Building on the work from the October (Thanksgiving) smelt, this experiment focused primarily on the use of the bellows plate and blow hole combination. Ken Cook served as Smelt Master, with Neil Peterson assisting. (And Darrell constantly sticking his nose in to keep things on track.)
About 3 1/2 hours into the main sequence, the smelter starts to self tap. You can see the arrangment for the air system, handing from supports.

Total Fuel : 48 kg
Total Time : 5 hours (plus 2:40 preheat)
Total Ore : 23 kg (mixed poor Virginia Rock / Hematite grit
Total Bloom : 4.25 kg
Total Yield : 18 %

Average Burn Cycle : 12 minutes per standard 2 kg bucket

The bloom was less consolidated on extration than what is seen from a smelter with an insert tuyere - more of a 'lumpy' texture. It also was positioned a bit futher back from the air inlet than expected, and had a marked crescent shape.

As with the Thanksgiving smelt (which also used the plate / hole) there was a choke point at roughly 2 1/2 hours into the ore charging / about 7 kg. The developing slag bowl threatened to drown the air intake. On this attempt we were better able to control this, and the smelter would settle down once the slag evolved from the early green silica type to the later black iron rich type.



Sunday, October 5, 2008

Thanksgiving at Hals in Wareham (1)

(this is a duplicate from 'Hammered Out Bits'
This is a fairly long posting, expanded from a recent set of e-mails.

There has been some discussion (Kevin Smith / Ken Cook / Neil Peterson and myself) of the framework for the Thanksgiving smelt. For those keenly interested, this will be at Wareham Sunday October 12.

As regular readers may remember, the DARC smelt team is working towards a full reconstruction based on the evidence from the Hals site in Iceland. The excavation work is being done by Kevin Smith (reference : 'Ore Fire, Hammer Sickle : Iron Production in Viking Age and Early Medieval Iceland') An earlier discussion - 'Towards an Icelandic Smelter'.
Possible layout for the furnaces at Hals based on remains.

There are a number of individual elements that go towards the full reconstruction:

Sod cone in a log frame construction
Hand powered bellows
Use of thin clay / marl liner on interior
Working down a narrow slot
Tuere above tap arch set up
Stone slab front construction (?)
Use of 'bellows plate' (?)
Use of primary bog ore material

The sod construction represents a major logistics challenge at this point. We need a skid of grass sod (hopefully donated). Time is too tight to set this up for this Thanksgiving. I also think there are a number of other pieces to work up before we go that full construction. We can certainly use an earth banked design which will allow us to test a number of the other elements.

Hand powered bellows is almost a party trick at this point. A full test is more about labour organization than air delivery effect on the smelt. We should get some solid delivery numbers on the new test bellows. This can be done as a simple working test as was done last June, using multiple operators and an averaging aneomometer. Frankly, I'm sure that new bellows unit will give us the required volumes, so this is largely a work dynamic more than technical issue. (see earlier posts)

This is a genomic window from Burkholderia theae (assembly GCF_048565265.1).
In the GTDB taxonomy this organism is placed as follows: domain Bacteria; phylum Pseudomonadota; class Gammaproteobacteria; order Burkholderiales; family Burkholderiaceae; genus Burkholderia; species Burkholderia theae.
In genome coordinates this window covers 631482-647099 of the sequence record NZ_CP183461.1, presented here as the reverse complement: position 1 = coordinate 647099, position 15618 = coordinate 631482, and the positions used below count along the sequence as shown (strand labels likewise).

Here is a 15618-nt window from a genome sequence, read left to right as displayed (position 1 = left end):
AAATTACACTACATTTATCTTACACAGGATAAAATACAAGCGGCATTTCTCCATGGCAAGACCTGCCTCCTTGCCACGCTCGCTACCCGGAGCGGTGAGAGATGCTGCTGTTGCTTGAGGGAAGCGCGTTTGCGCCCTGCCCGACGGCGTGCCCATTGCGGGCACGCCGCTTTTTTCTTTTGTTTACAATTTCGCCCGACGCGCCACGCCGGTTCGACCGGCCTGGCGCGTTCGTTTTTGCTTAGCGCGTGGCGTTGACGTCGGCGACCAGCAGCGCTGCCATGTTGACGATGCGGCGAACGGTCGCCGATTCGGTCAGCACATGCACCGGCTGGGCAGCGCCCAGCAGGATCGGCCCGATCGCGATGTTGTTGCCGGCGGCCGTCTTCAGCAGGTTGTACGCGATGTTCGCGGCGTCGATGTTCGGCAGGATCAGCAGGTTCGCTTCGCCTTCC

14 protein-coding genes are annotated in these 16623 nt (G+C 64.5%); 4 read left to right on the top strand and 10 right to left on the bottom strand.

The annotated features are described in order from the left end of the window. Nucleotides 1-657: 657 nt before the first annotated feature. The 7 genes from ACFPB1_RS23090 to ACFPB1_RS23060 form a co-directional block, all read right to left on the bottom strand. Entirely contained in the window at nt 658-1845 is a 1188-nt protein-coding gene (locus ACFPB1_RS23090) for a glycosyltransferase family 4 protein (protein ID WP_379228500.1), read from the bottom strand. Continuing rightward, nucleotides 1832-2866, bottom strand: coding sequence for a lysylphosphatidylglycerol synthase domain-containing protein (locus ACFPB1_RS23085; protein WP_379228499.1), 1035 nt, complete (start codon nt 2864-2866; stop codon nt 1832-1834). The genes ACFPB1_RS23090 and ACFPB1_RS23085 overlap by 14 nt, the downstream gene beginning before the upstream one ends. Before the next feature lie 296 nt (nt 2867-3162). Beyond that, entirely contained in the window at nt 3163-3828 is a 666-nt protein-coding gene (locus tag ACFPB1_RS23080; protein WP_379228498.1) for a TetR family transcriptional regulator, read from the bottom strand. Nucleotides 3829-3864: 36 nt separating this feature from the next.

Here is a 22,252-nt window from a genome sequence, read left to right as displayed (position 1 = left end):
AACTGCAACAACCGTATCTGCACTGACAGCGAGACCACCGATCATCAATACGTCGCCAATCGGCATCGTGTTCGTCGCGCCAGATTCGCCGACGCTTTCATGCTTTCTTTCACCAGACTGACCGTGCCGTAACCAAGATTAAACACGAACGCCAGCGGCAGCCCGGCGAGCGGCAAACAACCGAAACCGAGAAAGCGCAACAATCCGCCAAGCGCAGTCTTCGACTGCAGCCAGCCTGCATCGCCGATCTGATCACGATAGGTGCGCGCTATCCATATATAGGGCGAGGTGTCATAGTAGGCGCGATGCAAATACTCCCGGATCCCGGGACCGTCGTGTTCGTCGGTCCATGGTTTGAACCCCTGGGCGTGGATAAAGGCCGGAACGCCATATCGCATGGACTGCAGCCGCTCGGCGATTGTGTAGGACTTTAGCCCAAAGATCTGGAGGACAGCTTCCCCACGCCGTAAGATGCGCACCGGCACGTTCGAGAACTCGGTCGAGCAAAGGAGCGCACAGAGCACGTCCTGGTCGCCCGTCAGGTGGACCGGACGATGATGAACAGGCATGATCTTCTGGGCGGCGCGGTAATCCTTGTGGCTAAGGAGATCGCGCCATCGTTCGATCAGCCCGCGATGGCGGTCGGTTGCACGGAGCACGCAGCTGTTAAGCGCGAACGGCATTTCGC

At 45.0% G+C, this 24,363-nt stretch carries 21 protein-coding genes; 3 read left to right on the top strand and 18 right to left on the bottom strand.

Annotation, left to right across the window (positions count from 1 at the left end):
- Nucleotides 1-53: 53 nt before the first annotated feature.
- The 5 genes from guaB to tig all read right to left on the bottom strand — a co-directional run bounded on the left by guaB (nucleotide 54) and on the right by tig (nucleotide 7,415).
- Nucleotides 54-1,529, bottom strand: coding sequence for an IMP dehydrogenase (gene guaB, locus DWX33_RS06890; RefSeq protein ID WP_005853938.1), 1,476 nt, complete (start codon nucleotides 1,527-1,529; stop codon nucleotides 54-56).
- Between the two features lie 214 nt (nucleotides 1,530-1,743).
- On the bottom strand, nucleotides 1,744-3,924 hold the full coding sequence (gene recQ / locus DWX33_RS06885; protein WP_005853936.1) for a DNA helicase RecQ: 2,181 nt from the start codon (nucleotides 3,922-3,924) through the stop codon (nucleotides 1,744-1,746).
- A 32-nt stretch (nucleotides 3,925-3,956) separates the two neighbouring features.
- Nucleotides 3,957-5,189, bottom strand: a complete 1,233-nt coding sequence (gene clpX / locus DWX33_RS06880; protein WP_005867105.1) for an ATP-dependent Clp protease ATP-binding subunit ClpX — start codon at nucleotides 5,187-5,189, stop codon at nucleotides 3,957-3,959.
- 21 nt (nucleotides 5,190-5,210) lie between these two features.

Use of the thin liner should represent a major test on its own. The simple way (see below) would be to dig a cylinder into our pond earth bank for the smelter, then line the dirt with the thin clay. We will have to substitute straight ball clay for marl - as we just can't GET any marl / 'glacial blue clay). I did read in Pleiner (someplace?) about furnaces that were simple cylinderical holes cut into the ground near the edge of a natural bank. Then lined with a thin) layer of clay as fire proofing. (I think these were English / Anglo Saxon??) The evidence from Hals does not appear to give us either the thickness, or mixture of this suspected clay liner. Kevin Smith has suggested 2 - 5 cm. I suspect you would want to use the horse manure cobb here.

The work dynamic of the Icelandic is the easiest thing to work on right now. Ken and I talked it over, and we think we can 'fake' this out by digging a key hole into the side of the pond bank (more details below). This would let us use the upper ground level as if it was the top of the sod construction., blocking out the 2 metre square working platform. Now this would require us to undertake all the physical adjustments to the smelt bowl working down a roughly 1 m long slot. I think we should also fake the position of a man powered bellows by placing a plywood cut out, but at this point still use the blower air system. This should definitely be one of those 'rake the sand' experiments to look at work and debris patterns.